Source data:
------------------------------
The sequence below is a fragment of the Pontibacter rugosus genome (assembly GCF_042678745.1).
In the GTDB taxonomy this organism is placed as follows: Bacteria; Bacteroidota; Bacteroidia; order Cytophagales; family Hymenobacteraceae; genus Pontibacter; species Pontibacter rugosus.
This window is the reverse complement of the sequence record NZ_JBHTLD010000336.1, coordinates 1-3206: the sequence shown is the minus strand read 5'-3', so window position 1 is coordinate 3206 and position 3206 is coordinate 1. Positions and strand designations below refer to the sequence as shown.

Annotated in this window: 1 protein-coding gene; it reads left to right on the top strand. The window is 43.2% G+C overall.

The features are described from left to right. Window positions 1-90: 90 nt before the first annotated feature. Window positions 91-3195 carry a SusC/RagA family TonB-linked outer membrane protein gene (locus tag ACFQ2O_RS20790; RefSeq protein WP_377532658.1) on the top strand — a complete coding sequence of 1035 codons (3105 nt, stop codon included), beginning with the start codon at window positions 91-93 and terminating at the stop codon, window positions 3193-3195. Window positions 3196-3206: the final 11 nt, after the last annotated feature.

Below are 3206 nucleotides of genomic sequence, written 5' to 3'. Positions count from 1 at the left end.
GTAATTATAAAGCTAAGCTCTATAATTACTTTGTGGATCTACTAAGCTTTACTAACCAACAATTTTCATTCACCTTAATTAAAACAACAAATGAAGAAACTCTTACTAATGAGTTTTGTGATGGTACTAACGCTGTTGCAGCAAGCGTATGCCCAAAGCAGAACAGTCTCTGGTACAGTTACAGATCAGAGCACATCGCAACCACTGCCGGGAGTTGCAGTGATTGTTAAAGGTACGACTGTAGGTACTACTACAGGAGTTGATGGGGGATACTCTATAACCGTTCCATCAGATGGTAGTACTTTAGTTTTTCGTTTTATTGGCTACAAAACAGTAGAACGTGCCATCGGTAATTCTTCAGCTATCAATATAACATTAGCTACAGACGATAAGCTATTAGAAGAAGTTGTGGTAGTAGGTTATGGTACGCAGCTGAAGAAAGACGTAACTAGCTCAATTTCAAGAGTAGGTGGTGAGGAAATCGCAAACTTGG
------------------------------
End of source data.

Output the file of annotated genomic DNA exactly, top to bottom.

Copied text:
The sequence below is a fragment of the Pontibacter rugosus genome (assembly GCF_042678745.1).
In the GTDB taxonomy this organism is placed as follows: Bacteria; Bacteroidota; Bacteroidia; order Cytophagales; family Hymenobacteraceae; genus Pontibacter; species Pontibacter rugosus.
This window is the reverse complement of the sequence record NZ_JBHTLD010000336.1, coordinates 1-3206: the sequence shown is the minus strand read 5'-3', so window position 1 is coordinate 3206 and position 3206 is coordinate 1. Positions and strand designations below refer to the sequence as shown.

Annotated in this window: 1 protein-coding gene; it reads left to right on the top strand. The window is 43.2% G+C overall.

The features are described from left to right. Window positions 1-90: 90 nt before the first annotated feature. Window positions 91-3195 carry a SusC/RagA family TonB-linked outer membrane protein gene (locus tag ACFQ2O_RS20790; RefSeq protein WP_377532658.1) on the top strand — a complete coding sequence of 1035 codons (3105 nt, stop codon included), beginning with the start codon at window positions 91-93 and terminating at the stop codon, window positions 3193-3195. Window positions 3196-3206: the final 11 nt, after the last annotated feature.

Below are 3206 nucleotides of genomic sequence, written 5' to 3'. Positions count from 1 at the left end.
GTAATTATAAAGCTAAGCTCTATAATTACTTTGTGGATCTACTAAGCTTTACTAACCAACAATTTTCATTCACCTTAATTAAAACAACAAATGAAGAAACTCTTACTAATGAGTTTTGTGATGGTACTAACGCTGTTGCAGCAAGCGTATGCCCAAAGCAGAACAGTCTCTGGTACAGTTACAGATCAGAGCACATCGCAACCACTGCCGGGAGTTGCAGTGATTGTTAAAGGTACGACTGTAGGTACTACTACAGGAGTTGATGGGGGATACTCTATAACCGTTCCATCAGATGGTAGTACTTTAGTTTTTCGTTTTATTGGCTACAAAACAGTAGAACGTGCCATCGGTAATTCTTCAGCTATCAATATAACATTAGCTACAGACGATAAGCTATTAGAAGAAGTTGTGGTAGTAGGTTATGGTACGCAGCTGAAGAAAGACGTAACTAGCTCAATTTCAAGAGTAGGTGGTGAGGAAATCGCAAACTTGG